Add 57,600 pixels to your Raspberry Pi Pico

In the latest issue of HackSpace magazine, Ben Everard tests whether a bit of kit from Spotpear can turn Raspberry Pi Pico into a games machine.

The snappily named Raspberry Pi Pico display 1.54-inch LCD by Spotpear ($11.89) brings in a 240×240 pixel IPS screen and ten buttons in a joypad-like arrangement. There’s four for direction, four for action, a select, and a start. At least, they’re labelled like this. You can use them for anything you like.

Spot pear Pico screen front
The buttons are just a bit too small and fiddly for us

To help you get started, there’s a short manual, which includes example code for MicroPython and C.

This example code is easy enough to use, but it is a little messy. The mechanism for controlling the hardware isn’t separated into its own module, so you’re left with either the task of building the library yourself or having slightly untidy code. Not the biggest inconvenience, but compared to how neatly some maker hardware companies manage their code, we found ourselves off to a disappointing start.

There are also some sample UF2 files included along with the C example code, but these appear to have been built for different hardware and work either partially or not at all. The actual example code did compile and work properly.

Impressive quality

When we ran the example code, we were impressed with the quality of the screen. With 240×240 pixels in just 1.54 inches, there’s a high pixel density that can give crisp graphics. Obviously, high pixel densities are a double-edged sword. While they can look great, it does mean higher RAM use, more time transferring data, and more data to process.

Fortunately, Pico is well-suited to the task of driving screens. Each pixel can take 16 bits of colour data, so a full-frame buffer is just 115,200 bytes. The display data is transferred by SPI, and Pico has a maximum SPI frequency of half the clock speed. For MicroPython, that means 62.5MHz. The actual data transfer rate is a little less than this because of overhead of the protocol, but we were able to drive full-frame refreshes at over 40 fps, which is plenty for smooth animations.

Spot pear Pico screen back
Pico slots in the back, which is perfect for space-constrained builds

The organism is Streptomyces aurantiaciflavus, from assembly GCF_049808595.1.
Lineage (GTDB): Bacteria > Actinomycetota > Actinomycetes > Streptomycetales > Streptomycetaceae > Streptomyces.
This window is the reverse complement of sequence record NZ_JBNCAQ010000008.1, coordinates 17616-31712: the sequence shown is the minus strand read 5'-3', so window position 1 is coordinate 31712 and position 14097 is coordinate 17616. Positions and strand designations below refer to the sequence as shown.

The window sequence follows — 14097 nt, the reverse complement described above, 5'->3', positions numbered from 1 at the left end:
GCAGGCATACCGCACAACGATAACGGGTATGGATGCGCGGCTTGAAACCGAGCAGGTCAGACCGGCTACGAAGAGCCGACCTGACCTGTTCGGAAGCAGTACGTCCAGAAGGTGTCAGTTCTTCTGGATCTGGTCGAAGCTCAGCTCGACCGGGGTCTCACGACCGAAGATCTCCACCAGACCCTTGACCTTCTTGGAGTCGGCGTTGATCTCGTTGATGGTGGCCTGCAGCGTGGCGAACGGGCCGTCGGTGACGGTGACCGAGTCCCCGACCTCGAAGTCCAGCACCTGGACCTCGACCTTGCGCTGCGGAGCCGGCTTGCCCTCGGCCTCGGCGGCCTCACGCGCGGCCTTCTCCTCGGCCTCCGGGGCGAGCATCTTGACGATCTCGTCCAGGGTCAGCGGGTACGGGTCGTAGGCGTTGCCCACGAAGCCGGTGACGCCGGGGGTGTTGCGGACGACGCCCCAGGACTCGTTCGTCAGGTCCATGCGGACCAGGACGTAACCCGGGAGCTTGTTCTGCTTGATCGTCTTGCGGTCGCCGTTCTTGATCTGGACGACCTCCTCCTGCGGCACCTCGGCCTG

Obviously, if you’re looking to do animations, sending the data is only half the story. You also need to calculate the frame before it’s displayed. If you’re using MicroPython, you are quite limited by the amount of processing you can do and still keep a high frame rate (though you could use the second core to offload some of the processing). With C, you’ve got much more scope, especially as you could potentially offload the data transfer using direct memory access (DMA).

Battery-sucking light

The one disappointing thing about the screen is that there’s no control over the backlight. According to the documentation, it should be attached to pin 13, but it isn’t. You can’t turn it on or off – it’s just permanently on, and quite bright. That’s a deal-breaker for anything running off battery power, as it will suck up a lot of power. However, if you want a display permanently on, this might be perfectly acceptable.

While we were quite impressed by the screen, we can’t say the same for the other part of the hardware – the buttons. They’re small, stiff, and have very little movement. The end result is a button that is hard to press, and hard to know if you’ve pressed it. They’re the sort of buttons that are commonly used as reset buttons as they’re hard to accidentally press.

We had hoped that this screen would make a good base for a games console, but unfortunately these buttons would just make for a frustrating experience. They might be OK for a menu-driven user interface, but that’s about it.

Another minor annoyance in this is the lack of any mounting holes. This makes it hard to embed into a project as the user interface.

We wanted to like this project. It’s got a good, high-res screen and a nice layout of buttons. However, the choice of components makes it hard to see how we’ll use this in our projects. We’re considering removing the surface-mount buttons and soldering wires onto them to make a more useful device, but if you’re going to go to that level of surgery, it’s probably better to start with a plain screen and work your way up from there.

Verdict

5/10

Good screen, but awful buttons

Price: $11.89

HackSpace magazine issue 46 out NOW!

Each month, HackSpace magazine brings you the best projects, tips, tricks and tutorials from the makersphere. You can get it from the Raspberry Pi Press online store or your local newsagents.

hackspace front cover red and yellow graphics featuring a spanner and test tube

As always, every issue is free to download from the HackSpace magazine website.

1 comment

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its just a generic st7789, tbh the hat (sheild) is very over priced u can get the display for like $3 from china so it doesn’t justify its pricing

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